Let Them Play: Enhancing Student Motivation Through Simulations

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Let Them Play: Enhancing Student Motivation Through Simulations

By Charles Gleek

How do teachers construct meaningful, engaging learning experiences for students that tap into a student’s intrinsic motivation to learn? The first component of the problem is that of student engagement, defined as the extent to which a student’s behavior is positively aligned with school values, outcomes, or activities (Fredericks, Blumenfeld, & Paris, 2004). A second and interrelated aspect of the problem is that of student motivation. An individual’s intrinsic motivation is understood as the reasons for individual behavior that is a function of personal enjoyment or interest. By way of example, individuals are motivated by their sense of autonomy, their mastery of a subject or problem, and their sense of purpose (Pink, 2009). The most effective classroom instructors are those that motivate their students to learn by understanding what matters to each individual in their classrooms and then constructing challenging, engaging learning experiences (Hattie, 2009).

Simulations and games as instructional practice
We incorporate a wide variety of simulations and games into our classroom experience in International Baccalaureate (IB) Global Politics. Students play Rock-Paper-Scissors-Lizard-Spock as they come to apply their understanding of game theory and models of decision making from the world outside the classroom. Thiagarajan’s (1997) Forbidden Words game is a great way to assess student reading comprehension, particularly with challenging excerpts from primary sources, book chapters, or journal articles. We play card based games such as Asal’s (2005) Classical Realism and Allendoerfer’s (2014) Fearon’s Rationalist Theory of War in order to make sense of intricate concepts such as the distribution of power or the security dilemma in ways that allows students to extend and apply their understanding beyond reading and discussion. Board games such as Pandemic or Economicon give learners to the chance to play with a range of concepts in hypothetical situations which mimic real-world challenges of global public health or economic inequality where outcomes are disparate, murky, and unresolved. Simulations from Harvard’s Project on Negotiation such as One Village, Six People or Tulia and Ibad challenge students to conduct in-depth research prior to adopting characters or roles to play in lengthy simulations where their preferences and decisions are carried out in exigent circumstances.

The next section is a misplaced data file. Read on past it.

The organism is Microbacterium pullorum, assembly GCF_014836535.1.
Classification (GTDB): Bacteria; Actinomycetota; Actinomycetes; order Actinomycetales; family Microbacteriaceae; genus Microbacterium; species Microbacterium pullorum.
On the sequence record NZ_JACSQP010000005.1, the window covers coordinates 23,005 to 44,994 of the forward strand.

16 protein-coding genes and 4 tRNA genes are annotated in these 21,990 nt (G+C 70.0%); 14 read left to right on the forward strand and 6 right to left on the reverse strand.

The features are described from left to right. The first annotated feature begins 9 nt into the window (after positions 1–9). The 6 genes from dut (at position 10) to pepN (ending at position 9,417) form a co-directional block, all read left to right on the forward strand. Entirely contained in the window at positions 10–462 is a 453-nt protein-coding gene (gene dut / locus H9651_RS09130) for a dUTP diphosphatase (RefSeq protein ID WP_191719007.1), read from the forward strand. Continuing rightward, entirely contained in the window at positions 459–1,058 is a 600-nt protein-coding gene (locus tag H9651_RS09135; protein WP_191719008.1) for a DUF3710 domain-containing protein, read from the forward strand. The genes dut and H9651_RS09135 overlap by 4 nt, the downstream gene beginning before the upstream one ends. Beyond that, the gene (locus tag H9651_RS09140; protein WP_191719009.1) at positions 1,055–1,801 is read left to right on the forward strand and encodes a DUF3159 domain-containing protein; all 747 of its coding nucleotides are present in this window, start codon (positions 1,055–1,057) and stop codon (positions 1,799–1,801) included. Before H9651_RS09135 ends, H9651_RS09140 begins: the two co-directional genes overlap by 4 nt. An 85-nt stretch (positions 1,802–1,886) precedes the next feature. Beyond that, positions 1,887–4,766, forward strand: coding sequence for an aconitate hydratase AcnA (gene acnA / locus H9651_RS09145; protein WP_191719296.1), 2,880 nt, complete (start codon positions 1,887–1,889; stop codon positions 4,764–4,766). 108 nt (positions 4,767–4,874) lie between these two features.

Motivation and learning through simulations and games